The other side of the story is that when that name was presented to the band, one guy that was in the band liked it because he was into unified field theory, and he said, "Oh, it says 'atom' in there." He thought it was A-T-O-M. So we ended up changing the spelling so we could marry those two ideas.

CS: We actually used to be called Atomga Groove Alliance.

LC: A friend suggested that we not have anything with "funk," "groove," "alliance" or "society" because there are lots of bands out there with that sort of thing in their name.

Do you feel as though you've cultivated a particular musical audience for yourself?

LC: It's so eclectic. People ask what Afrobeat music is because it's not as widely known a style right now. I tell them it's dance music because people dance. There are people who one might say are from the jam-band scene. There are people of all ages at our shows.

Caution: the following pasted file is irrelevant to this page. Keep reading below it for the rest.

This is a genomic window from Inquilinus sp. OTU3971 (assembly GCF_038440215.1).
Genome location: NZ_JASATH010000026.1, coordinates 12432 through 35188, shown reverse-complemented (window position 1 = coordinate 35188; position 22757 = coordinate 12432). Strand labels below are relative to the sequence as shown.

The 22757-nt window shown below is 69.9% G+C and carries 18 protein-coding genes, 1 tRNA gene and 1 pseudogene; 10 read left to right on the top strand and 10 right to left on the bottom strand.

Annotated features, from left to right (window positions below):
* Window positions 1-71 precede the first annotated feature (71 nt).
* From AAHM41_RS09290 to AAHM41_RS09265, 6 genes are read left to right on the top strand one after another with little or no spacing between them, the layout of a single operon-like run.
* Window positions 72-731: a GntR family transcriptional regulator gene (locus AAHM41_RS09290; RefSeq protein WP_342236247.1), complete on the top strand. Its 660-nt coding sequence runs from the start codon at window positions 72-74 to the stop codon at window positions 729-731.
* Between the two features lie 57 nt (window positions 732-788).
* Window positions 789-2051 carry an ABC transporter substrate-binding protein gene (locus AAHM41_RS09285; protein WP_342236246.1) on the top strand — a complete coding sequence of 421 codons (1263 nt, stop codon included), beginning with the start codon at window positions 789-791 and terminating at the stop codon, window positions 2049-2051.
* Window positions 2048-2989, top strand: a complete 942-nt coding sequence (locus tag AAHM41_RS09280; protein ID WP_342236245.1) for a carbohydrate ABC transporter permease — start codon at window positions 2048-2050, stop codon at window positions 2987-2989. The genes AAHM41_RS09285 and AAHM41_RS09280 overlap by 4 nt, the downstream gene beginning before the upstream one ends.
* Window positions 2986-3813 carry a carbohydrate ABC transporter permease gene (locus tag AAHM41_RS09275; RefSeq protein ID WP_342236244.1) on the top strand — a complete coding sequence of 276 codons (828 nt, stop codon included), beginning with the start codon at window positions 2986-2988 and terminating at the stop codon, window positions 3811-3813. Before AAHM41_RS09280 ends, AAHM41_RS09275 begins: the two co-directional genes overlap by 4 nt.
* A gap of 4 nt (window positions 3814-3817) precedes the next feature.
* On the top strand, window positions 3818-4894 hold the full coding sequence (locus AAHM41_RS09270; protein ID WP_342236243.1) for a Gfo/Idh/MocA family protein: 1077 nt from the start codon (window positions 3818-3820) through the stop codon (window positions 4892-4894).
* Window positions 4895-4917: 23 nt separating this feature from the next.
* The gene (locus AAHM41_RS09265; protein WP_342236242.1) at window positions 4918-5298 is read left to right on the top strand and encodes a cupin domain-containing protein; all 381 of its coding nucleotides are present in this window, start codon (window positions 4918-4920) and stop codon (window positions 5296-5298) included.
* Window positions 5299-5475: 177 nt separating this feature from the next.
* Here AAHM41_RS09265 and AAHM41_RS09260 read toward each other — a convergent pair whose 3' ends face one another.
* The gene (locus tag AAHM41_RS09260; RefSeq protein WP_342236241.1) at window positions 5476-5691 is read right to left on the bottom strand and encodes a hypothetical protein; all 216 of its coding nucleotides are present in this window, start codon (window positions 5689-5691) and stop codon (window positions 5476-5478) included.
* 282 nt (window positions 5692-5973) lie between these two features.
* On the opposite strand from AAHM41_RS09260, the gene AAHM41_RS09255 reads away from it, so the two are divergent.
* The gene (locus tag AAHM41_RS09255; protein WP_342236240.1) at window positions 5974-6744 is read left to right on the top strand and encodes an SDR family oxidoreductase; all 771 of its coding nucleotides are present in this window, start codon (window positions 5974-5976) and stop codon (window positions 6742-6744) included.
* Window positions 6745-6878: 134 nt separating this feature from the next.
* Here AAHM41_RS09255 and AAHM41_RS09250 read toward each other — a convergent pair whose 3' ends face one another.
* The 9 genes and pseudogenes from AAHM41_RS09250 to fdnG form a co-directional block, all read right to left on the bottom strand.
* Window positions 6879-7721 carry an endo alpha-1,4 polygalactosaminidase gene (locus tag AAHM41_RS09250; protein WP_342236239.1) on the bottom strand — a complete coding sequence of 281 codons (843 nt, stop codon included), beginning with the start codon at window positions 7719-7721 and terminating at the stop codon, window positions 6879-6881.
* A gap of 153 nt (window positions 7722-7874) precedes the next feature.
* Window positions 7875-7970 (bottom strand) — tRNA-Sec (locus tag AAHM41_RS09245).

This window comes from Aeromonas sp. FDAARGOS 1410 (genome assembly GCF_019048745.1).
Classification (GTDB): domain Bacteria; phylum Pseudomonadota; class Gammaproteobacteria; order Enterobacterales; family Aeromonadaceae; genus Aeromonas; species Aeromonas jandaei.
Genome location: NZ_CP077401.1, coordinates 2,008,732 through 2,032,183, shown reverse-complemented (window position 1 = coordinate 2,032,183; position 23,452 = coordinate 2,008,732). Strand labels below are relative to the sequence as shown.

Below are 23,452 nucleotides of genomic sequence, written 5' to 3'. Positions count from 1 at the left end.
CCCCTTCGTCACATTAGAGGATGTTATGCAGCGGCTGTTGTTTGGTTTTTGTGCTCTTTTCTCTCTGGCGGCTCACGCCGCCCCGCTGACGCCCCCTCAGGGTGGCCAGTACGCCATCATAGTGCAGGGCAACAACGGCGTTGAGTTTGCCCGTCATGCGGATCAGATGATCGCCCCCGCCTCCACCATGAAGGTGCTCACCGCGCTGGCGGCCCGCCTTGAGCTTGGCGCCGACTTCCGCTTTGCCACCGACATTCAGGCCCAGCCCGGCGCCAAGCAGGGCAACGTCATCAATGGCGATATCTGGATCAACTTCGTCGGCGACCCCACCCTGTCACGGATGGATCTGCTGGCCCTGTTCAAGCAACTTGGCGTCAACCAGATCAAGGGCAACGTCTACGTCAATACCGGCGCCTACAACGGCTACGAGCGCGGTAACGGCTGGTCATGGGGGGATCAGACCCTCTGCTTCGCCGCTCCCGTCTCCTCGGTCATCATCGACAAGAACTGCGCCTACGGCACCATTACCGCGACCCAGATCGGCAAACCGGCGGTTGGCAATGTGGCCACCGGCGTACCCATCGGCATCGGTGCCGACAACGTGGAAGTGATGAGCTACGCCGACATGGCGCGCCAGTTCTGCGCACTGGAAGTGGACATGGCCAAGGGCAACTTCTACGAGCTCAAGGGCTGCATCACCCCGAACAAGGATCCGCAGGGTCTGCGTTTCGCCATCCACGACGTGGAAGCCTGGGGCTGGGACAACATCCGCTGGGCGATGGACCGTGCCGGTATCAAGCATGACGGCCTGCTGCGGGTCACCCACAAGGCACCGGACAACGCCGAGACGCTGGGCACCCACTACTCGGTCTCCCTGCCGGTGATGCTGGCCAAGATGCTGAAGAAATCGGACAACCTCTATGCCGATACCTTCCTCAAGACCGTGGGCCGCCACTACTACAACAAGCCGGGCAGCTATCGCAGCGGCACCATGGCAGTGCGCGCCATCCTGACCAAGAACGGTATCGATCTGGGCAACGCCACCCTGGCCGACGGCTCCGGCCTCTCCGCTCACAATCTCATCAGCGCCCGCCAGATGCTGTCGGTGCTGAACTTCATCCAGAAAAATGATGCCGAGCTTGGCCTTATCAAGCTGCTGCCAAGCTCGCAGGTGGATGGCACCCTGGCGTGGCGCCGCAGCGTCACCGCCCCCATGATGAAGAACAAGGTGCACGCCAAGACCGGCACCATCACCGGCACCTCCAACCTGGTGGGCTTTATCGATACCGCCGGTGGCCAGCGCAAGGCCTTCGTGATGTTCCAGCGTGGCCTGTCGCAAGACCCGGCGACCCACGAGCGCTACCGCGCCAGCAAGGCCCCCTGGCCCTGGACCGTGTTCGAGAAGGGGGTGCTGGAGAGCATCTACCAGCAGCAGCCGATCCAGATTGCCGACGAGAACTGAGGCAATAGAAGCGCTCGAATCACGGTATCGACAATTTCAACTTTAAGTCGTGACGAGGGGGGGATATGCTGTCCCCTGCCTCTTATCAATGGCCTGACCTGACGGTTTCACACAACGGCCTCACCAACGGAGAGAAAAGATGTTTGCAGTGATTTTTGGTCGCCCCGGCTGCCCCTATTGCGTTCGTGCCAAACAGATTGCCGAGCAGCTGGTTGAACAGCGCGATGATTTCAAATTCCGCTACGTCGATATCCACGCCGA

CS: There are people I invite to my hip-hop project shows and other projects I've been involved with, but this is the band you can invite anyone to -- Grandma, kids, everyone. It has a positive message. There's a total crazy party side to it, too.

LC: One publication cited us in our first year as "Denver's newest party band."

Have you played with Pink Hawks? That band is definitely on a similar wavelength and very much steeped in Afrobeat.

FR: Yeah, we have, at the Mercury Cafe.

LC: Koffi has a new band, Koffi Togo Vibe. There's not very many bands like us, but definitely Pink Hawks, Koffi Togo Vibe and Paa Kow's By All Means Band.

Your songs have suggestive titles. Does "Empire" address any issue in particular?

FR: The genre itself has a component to it that [isn't just socially conscious, but politically engaged and active]. So "Empire" is basically poking at corporations that are building their empires on our backs.

LC: The last line says, "It's time to take it back" -- standing up on your own and taking the power into your own hands and not being dictated to by anyone, whether it be a corporation or a politician.

How about "New Currency"?

FR: That's about love. Alex twisted it around the phrase that says love is the new currency. He said that actually the new currency that he called "love" is older than the old currency called "money." So we wanted to write a song about something that was tangible but wasn't something you can print off. Love has been around since the beginning of the universe, and money isn't. Money is kind of man-made.